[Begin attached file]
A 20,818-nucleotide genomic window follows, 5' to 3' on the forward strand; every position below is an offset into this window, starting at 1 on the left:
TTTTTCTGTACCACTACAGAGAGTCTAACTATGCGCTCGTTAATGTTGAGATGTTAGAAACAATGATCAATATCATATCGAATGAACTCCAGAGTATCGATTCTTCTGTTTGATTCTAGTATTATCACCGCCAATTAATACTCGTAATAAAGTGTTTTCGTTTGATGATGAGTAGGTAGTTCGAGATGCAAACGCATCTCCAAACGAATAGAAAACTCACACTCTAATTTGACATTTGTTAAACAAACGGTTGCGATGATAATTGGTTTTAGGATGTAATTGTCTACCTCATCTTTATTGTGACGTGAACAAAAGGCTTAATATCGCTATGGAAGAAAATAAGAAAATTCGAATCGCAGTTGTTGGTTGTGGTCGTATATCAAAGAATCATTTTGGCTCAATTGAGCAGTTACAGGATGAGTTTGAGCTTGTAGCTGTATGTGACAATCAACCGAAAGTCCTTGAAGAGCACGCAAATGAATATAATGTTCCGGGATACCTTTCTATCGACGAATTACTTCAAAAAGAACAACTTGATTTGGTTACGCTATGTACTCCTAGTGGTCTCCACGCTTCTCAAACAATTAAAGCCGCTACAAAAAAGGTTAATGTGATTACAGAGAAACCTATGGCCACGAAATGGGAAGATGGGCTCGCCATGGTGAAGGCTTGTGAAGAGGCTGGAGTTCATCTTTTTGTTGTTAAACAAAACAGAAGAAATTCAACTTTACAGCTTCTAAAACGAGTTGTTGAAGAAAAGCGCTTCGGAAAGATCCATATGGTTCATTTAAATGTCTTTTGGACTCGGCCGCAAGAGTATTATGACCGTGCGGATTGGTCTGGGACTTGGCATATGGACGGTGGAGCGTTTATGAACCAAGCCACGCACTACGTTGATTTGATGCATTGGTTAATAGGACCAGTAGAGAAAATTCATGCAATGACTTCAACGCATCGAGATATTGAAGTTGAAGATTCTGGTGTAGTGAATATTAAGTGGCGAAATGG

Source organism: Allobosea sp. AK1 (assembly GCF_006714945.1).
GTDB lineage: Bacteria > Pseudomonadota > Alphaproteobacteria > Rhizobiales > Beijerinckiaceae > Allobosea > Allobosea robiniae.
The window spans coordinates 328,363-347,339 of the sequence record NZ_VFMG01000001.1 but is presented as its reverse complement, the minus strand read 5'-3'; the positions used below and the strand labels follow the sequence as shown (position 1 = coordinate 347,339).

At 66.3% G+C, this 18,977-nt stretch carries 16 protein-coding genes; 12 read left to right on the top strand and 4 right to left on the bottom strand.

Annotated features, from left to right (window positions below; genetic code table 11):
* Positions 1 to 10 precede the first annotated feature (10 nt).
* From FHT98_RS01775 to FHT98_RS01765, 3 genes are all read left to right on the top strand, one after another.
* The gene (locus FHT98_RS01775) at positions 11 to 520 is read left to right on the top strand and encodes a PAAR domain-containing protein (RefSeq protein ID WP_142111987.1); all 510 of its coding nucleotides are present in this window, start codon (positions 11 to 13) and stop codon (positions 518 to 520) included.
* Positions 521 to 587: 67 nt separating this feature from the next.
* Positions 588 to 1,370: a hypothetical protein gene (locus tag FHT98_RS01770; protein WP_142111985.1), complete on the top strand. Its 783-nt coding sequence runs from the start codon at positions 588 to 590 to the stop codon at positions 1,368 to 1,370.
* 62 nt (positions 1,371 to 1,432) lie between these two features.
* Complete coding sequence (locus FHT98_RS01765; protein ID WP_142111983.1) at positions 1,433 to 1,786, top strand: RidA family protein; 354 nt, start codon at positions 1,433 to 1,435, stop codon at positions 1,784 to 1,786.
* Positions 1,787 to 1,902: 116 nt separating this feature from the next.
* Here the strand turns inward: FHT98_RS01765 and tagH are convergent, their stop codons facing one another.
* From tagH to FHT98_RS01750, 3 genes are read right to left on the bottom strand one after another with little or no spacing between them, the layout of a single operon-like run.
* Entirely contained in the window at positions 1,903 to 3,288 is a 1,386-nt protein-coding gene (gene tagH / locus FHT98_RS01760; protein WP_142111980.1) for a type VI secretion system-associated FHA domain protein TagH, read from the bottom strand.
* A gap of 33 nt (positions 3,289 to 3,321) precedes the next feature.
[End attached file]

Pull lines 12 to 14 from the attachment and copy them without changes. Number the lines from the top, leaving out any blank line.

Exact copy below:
* Positions 588 to 1,370: a hypothetical protein gene (locus tag FHT98_RS01770; protein WP_142111985.1), complete on the top strand. Its 783-nt coding sequence runs from the start codon at positions 588 to 590 to the stop codon at positions 1,368 to 1,370.
* 62 nt (positions 1,371 to 1,432) lie between these two features.
* Complete coding sequence (locus FHT98_RS01765; protein ID WP_142111983.1) at positions 1,433 to 1,786, top strand: RidA family protein; 354 nt, start codon at positions 1,433 to 1,435, stop codon at positions 1,784 to 1,786.